Izaak Walton Lodge in Glacier National Park

Early in this century, the Great Northern Railway began marketing Montana’s Glacier National Park as the “Switzerland of America.” Chalets were built throughout the park to house tourists who travelled by train to this stunningly beautiful ice-carved terrain of mountains, valleys, glaciers, waterfalls and trees.

The Izaak Walton Inn Lodge was originally built to house railway workers; the restored lodge is decorated with railway memorabilia. The dining room is even set up to look like a dining car. Amtrak still stops at this historic lodge twice each day. Although it is common for Americans to travel to the lodge by rail

The Izaak Walton Inn Lodge was originally built to house railway workers; the restored lodge is decorated with railway memorabilia. The dining room is even set up to look like a dining car. Amtrak still stops at this historic lodge twice each day. Although it is common for Americans to travel to the lodge by rail

Early in this century, the Great Northern Railway began marketing Montana’s Glacier National Park as the “Switzerland of America.” Chalets were built throughout the park to house tourists who travelled by train to this stunningly beautiful ice-carved terrain of mountains, valleys, glaciers, waterfalls and trees.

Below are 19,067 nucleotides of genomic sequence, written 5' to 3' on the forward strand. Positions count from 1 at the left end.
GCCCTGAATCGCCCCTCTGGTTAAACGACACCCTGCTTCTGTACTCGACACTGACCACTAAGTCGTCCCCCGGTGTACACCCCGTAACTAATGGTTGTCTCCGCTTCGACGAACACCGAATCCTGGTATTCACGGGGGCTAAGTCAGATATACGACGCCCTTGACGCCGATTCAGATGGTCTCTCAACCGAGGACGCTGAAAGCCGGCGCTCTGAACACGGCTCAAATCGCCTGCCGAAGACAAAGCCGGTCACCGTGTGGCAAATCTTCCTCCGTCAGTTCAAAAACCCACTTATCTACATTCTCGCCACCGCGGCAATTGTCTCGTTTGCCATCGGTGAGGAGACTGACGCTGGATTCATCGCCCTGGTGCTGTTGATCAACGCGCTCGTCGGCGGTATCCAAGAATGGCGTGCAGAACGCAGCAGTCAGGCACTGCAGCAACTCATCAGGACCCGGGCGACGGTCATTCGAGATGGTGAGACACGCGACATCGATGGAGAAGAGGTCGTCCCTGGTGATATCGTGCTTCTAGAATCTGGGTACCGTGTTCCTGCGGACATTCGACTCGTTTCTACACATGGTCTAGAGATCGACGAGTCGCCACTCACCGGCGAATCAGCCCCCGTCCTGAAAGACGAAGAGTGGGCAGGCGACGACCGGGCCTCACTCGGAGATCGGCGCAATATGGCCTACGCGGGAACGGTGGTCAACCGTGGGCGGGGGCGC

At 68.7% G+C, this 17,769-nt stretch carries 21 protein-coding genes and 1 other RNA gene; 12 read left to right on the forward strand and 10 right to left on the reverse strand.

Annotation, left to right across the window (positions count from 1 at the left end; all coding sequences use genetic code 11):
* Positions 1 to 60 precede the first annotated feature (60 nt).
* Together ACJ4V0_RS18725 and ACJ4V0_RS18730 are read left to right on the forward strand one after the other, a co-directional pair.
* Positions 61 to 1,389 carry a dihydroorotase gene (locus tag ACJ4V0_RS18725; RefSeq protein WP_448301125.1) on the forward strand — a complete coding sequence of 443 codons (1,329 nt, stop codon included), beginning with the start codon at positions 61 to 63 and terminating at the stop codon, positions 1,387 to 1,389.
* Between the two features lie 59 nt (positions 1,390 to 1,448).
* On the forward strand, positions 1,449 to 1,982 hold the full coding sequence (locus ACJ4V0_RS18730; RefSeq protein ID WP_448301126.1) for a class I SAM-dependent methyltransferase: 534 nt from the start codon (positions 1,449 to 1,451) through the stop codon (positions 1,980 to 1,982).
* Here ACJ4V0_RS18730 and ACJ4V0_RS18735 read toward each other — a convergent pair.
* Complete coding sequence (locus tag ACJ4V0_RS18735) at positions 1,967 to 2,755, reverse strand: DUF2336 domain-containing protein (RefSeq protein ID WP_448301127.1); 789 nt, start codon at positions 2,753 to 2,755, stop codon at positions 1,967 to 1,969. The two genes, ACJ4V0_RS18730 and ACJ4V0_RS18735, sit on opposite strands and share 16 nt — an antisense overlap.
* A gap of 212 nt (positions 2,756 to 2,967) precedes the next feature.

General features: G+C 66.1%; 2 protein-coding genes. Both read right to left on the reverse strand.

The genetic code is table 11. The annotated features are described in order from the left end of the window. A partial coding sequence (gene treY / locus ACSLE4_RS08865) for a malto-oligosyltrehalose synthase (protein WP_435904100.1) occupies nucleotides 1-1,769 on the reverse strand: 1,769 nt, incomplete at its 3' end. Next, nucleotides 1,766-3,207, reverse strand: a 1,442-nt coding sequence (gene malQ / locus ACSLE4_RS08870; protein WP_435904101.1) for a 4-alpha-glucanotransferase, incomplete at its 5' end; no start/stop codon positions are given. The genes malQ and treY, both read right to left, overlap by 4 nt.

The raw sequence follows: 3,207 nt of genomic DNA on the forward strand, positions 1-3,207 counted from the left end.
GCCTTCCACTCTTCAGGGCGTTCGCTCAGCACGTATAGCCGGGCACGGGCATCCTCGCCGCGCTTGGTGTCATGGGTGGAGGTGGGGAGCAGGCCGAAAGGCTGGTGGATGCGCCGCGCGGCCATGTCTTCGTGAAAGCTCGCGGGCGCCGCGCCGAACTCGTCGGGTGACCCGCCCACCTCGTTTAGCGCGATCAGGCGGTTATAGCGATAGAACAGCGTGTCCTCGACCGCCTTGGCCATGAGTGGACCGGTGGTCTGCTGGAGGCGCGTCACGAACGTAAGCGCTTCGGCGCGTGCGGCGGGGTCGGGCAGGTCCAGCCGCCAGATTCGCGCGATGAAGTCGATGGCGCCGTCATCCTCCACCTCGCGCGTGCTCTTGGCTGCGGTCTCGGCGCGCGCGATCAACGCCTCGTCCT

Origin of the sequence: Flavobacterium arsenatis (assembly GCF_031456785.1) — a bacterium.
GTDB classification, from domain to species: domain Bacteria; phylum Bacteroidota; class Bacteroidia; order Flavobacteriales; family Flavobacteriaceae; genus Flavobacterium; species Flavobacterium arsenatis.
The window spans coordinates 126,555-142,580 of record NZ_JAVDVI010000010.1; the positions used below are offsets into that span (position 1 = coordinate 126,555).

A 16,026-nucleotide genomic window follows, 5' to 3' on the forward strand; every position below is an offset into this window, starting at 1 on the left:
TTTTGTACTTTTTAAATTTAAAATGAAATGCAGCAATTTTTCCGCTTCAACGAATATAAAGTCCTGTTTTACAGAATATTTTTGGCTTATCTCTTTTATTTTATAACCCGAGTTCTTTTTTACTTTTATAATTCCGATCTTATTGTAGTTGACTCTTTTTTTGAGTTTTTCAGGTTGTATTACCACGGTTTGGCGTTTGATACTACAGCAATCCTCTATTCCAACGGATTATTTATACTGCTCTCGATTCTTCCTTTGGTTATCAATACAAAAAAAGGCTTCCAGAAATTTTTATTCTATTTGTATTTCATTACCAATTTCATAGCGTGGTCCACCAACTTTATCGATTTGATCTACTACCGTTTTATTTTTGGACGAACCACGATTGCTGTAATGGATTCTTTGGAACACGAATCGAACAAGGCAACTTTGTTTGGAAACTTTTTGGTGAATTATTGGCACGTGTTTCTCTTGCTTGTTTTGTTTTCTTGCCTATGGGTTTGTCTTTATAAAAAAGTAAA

Although some of the railway chalets and hotels no longer exist, there are several historic properties that have been restored to their glory days and provide a glimpse of an era in time when trains opened up the Wild West.

If you are a railway fan, there is no better spot to revel in the glory days of rail travel than the Izaak Walton Inn in Essex, Montana. In fact, you probably shouldn’t stay at the Izaak Walton Inn if you don’t like trains.

From the wooden porch swing on the back deck of this historic railroad lodge, you can still watch trains coming and going. And if you are sitting outside when the Amtrak Train rolls in, you must wave to the passengers onboard – it’s a tradition.

Listed on the US National Register of Historic places, the Izaak Walton Inn was built in 1939 by the Great Northern Railroad to accommodate train crews who worked in helper service and snow removal on the line over Morias pass.